• Home Brewing How To

    The following is a brief overview on the all grain home brewing process. This process allows you to brew beer at your home using grains such as wheat, oats and malted barley with out the need of any sugar extracts.

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      All Grain Home Brewery Configuration Image
    All Grain Home Brewery:
    Above you can see a single tier all grain home brewery \ home brewing rack. The key elements of the brewery are pointed out, including the Hot Liquor Tank, Mash Tun and the Boil Kettle. The following steps will walk you through the all grain brewing process and you can use this image for reference.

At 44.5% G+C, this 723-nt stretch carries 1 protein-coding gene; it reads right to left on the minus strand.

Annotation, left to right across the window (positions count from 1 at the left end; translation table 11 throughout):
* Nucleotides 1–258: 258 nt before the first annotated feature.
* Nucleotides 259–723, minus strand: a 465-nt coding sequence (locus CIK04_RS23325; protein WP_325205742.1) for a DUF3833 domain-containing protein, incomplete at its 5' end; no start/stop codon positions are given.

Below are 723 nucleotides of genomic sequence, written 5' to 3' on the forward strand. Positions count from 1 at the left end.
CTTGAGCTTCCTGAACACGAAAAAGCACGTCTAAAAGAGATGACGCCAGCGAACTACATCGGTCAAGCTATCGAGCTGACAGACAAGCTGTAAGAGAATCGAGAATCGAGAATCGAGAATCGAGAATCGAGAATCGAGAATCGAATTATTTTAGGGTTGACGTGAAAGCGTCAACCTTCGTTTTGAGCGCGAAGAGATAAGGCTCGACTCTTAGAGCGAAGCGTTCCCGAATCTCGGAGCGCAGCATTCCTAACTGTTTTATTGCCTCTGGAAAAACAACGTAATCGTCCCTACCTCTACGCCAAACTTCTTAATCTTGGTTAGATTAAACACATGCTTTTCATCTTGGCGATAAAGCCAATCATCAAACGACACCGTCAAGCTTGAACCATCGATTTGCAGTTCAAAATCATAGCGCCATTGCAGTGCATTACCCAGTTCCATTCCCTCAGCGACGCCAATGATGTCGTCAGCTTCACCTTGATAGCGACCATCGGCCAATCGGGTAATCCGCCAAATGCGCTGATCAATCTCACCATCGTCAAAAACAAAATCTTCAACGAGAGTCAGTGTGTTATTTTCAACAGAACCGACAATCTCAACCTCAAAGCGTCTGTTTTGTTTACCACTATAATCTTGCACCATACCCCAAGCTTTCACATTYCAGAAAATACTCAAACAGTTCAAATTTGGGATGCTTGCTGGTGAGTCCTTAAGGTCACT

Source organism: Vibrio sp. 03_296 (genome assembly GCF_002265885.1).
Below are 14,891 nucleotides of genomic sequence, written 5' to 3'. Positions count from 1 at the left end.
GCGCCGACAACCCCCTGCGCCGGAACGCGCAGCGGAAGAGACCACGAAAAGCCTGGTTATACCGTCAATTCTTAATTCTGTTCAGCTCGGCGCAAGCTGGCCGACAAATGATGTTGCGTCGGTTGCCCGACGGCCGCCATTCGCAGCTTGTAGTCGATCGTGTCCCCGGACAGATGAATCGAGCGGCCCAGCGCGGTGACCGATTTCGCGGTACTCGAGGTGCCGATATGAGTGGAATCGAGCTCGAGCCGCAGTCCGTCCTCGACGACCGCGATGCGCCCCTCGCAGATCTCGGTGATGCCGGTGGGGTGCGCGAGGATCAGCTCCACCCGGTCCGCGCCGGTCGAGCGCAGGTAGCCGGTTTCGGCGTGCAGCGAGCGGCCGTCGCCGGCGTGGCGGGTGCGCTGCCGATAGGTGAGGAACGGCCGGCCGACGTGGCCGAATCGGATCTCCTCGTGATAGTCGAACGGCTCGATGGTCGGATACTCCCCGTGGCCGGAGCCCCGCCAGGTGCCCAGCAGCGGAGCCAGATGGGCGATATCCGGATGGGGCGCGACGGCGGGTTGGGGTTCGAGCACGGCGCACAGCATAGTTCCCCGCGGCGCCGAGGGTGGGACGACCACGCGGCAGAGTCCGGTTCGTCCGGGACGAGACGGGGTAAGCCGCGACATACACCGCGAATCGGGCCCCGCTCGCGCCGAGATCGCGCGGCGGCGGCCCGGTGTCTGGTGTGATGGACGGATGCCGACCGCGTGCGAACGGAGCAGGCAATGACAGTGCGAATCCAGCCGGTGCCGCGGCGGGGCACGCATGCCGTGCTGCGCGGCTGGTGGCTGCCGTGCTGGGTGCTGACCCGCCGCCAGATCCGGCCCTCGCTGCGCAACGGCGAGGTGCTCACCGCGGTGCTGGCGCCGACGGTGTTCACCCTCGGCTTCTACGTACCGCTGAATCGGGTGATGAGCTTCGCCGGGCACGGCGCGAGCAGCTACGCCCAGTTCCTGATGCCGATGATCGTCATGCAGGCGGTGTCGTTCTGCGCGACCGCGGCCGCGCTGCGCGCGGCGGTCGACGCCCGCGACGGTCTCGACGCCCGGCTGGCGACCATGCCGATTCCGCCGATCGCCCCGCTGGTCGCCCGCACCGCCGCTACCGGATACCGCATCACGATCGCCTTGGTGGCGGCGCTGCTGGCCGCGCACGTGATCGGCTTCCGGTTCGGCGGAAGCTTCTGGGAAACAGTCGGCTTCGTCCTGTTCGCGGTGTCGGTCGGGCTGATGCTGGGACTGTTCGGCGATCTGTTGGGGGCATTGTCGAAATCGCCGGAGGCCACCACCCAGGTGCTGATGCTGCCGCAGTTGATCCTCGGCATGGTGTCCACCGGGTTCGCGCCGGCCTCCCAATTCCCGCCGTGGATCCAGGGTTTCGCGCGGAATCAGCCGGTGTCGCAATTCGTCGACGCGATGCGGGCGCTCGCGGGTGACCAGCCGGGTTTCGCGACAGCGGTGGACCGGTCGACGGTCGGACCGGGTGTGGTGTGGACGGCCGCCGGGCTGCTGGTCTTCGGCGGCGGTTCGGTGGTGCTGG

Home Brewing Hot Liquor Tank
    Step #1:
    Filter your water to remove any contaminants and chlorine and add it to the hot liquor tank. Ignite the burner and begin heating the water to your desired strike temperature. When heating the water for your mash, take into consideration that the grains and mash tun will be at room temperature and will reduce the temperature of water you add to the mash tun (typicaly by 10-15 F), so you will need to compensate by boosting the temperature of your strike water. The Hot Liquor Tank permits you to heat water in advance of different steps in the all grain brewing process so that large temperature changes to the mash can take place quickly. The hot liquor tank also permits a home brewer to conduct the sparging process. An approximate calculation for how much strike water you will need is LBS of Grain x 1.15 Quarts = ___. You can divide that by 4 for the gallons needed.


    All Grain Home Brewing Mash

    Step #2: